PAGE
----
## Elementary Studies

### Decimal Place Value

August is already here! Lazy mornings of summer holidays are just flying by and a new school year is starting soon. I will miss the summer fun, but I am more than ready to start another thrilling academic year with new goals, new challenges, and a hope to make this the best school year ever!

While thinking of upper elementary math, the first topic that comes to my mind is a refresher on the number place value system. These young minds already know the whole number place value, but it’s good to refresh the same and introduce the decimal place value too.

The origin of the Arabic number system that we use today can be traced back to the Hindu Scholars in India. This system was adopted and modified by Middle Eastern Scholars and later introduced in Europe. Without going into too much history, let's look at the place value system.

The set of 10 symbols namely 1, 2, 3, 4, 5, 6, 7, 8, 9, 0 represent the numbers.

In the place value system, the position of the number defines the value of the number.

For example, if I write the number 786 then:

• 6 in 786 means 6 ones or 6
• 8 in 786 means 8 tens or 80
• 7 in 786 means 7 hundreds or 700

Now for decimals, the place value system extends to the right of ones place to represent the fractions.

For example, if I write the number 786.432 then:
• 4 in 786.432 means 4 tenths or 0.4
• 3 in 786.432 means 3 hundredths or .03
• 2 in 786.432 means 2 thousandths or .002

Check out what’s included in my Decimal Place Value Worksheets and Task Card bundle pack to learn and practice the concept of Place Value for decimals: tenths, hundredths, and thousandths.

Worksheets:
1. Identifying decimals
2. Standard, Expanded and Word Form
3. Decimals on Number Line
4. Comparing decimals
5. Relate Decimals and Fractions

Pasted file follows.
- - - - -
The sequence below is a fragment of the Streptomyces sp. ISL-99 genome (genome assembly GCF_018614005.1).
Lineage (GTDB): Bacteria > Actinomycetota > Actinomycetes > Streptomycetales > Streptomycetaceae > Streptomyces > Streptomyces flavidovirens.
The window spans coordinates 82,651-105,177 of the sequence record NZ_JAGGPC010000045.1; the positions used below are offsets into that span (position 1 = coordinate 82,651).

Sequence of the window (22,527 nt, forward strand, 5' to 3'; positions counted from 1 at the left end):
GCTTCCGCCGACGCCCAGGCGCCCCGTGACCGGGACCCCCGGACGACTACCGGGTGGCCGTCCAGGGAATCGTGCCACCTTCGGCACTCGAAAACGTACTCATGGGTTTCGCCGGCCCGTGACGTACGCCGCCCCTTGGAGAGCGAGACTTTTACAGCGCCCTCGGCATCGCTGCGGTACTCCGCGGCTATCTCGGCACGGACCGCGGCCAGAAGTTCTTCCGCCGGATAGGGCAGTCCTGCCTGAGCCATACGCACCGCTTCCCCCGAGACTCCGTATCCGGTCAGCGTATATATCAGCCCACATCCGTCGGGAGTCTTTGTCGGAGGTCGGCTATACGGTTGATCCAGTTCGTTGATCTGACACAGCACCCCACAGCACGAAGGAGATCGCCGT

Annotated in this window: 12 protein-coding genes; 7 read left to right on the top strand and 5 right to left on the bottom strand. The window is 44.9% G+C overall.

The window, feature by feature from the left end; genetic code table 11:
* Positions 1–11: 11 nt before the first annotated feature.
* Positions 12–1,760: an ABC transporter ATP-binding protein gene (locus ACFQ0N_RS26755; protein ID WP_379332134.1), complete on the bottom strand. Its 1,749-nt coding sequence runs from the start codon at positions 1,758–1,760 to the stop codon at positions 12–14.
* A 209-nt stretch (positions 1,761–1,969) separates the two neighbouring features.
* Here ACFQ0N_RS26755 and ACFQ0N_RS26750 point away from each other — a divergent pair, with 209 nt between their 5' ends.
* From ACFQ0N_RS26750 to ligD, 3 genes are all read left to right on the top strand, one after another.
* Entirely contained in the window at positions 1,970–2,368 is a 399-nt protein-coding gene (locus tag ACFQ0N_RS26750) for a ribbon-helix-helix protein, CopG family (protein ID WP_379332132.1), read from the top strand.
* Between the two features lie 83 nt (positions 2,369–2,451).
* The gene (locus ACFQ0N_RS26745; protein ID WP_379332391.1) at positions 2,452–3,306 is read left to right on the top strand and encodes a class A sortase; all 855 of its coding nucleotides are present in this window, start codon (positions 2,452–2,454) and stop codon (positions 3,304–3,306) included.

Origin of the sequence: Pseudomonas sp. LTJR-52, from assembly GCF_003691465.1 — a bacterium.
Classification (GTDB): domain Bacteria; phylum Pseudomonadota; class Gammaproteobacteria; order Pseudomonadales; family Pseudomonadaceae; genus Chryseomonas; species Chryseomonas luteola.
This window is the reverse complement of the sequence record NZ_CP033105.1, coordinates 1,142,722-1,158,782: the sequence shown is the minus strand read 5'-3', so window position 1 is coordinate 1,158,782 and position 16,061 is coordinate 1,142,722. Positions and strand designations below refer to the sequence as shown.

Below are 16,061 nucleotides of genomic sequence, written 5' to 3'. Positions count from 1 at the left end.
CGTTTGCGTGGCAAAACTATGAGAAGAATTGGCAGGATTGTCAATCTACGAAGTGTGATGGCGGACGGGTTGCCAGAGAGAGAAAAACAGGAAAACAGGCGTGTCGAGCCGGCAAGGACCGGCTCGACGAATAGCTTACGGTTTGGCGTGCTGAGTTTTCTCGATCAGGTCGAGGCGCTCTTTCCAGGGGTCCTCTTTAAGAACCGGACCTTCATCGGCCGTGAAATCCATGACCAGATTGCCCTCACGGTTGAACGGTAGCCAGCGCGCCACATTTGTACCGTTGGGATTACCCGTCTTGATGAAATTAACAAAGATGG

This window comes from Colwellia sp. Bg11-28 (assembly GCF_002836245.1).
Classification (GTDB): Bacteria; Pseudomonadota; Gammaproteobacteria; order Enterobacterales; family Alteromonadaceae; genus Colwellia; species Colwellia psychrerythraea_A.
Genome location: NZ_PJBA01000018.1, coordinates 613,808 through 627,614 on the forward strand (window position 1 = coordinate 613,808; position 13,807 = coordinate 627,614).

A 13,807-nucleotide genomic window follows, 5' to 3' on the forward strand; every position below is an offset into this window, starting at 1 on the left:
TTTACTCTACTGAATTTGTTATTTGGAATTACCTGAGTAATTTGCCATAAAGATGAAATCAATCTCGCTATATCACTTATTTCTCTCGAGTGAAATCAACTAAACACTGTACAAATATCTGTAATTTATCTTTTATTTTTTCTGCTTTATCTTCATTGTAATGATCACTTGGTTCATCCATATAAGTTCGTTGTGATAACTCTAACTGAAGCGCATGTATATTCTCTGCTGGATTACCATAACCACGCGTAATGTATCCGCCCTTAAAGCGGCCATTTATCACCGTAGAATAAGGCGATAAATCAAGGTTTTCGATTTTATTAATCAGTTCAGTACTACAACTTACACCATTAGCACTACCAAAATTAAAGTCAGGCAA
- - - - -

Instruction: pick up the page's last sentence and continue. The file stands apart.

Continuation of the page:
6. Review Sheet
A total of 18 worksheets.

Task-cards to practice the concept of place-value for decimals: tenths, hundredths, and thousandths.
A total of 24 cards along with recording and answer key.

You can grab this Decimal Place Value resource from my store HERE.

Happy to be back in action!

Shimps

### Odd and Even numbers

Even numbers: Even numbers are the numbers that are divisible by 2. For example, 8 can be divided by 2, so 8 is an even number.

Odd numbers: Odd numbers are the numbers that are not divisible by 2. For example, 9 cannot be divided by 2, so 9 is an odd number.

This definition works well with the kids who are familiar with multiplication and division. As this concept is introduced to first graders or second graders where a majority of kids are not familiar with Multiplication and Division, so we should teach this in a different way.

Even numbers: A number is even if it can be divided into groups of 2 and have no leftovers. For example, 8 can be divided into 4 groups of 2 and there is no leftover, so 8 is an even number.

Odd numbers: A number is odd if it can be divided into groups of 2 and have 1 leftover. For example, when dividing 9 into groups of 2 we can make 4 groups of 2 and there is still 1 leftover, so 9 is an odd number.

• An even number ends in 0, 2, 4, 6, or 8.
• An odd number ends in 1, 3, 5, 7, or 9.

For example, 239 is an odd number as it has 9 at ones place. Similarly, 238 is even number as it has 8 at ones place.

Have a look at my Odd and Even numbers packet, which includes the no prep worksheets and activities to learn and reinforce the concept of Odd and Even numbers.

Here is the list of resources included in this even and odd numbers packet:
1. Cut and paste activities.
2. Even and Odd coloring activity.
3. Ice cream scoop activity.
4. Making a paper chain - craft activity.
5. Fun worksheets.
You can buy this Even and Odd numbers worksheets pack from HERE.

#### Literature to go with this topic:

Even Steven and Odd Todd by Kathryn Cristaldi.

This is a funny book about two cousins Steven and Todd. Even Steven likes everything even and Odd Todd likes everything odd. A great read for first and second graders. Check this out on Amazon HERE.

Happy Teaching!

Shimps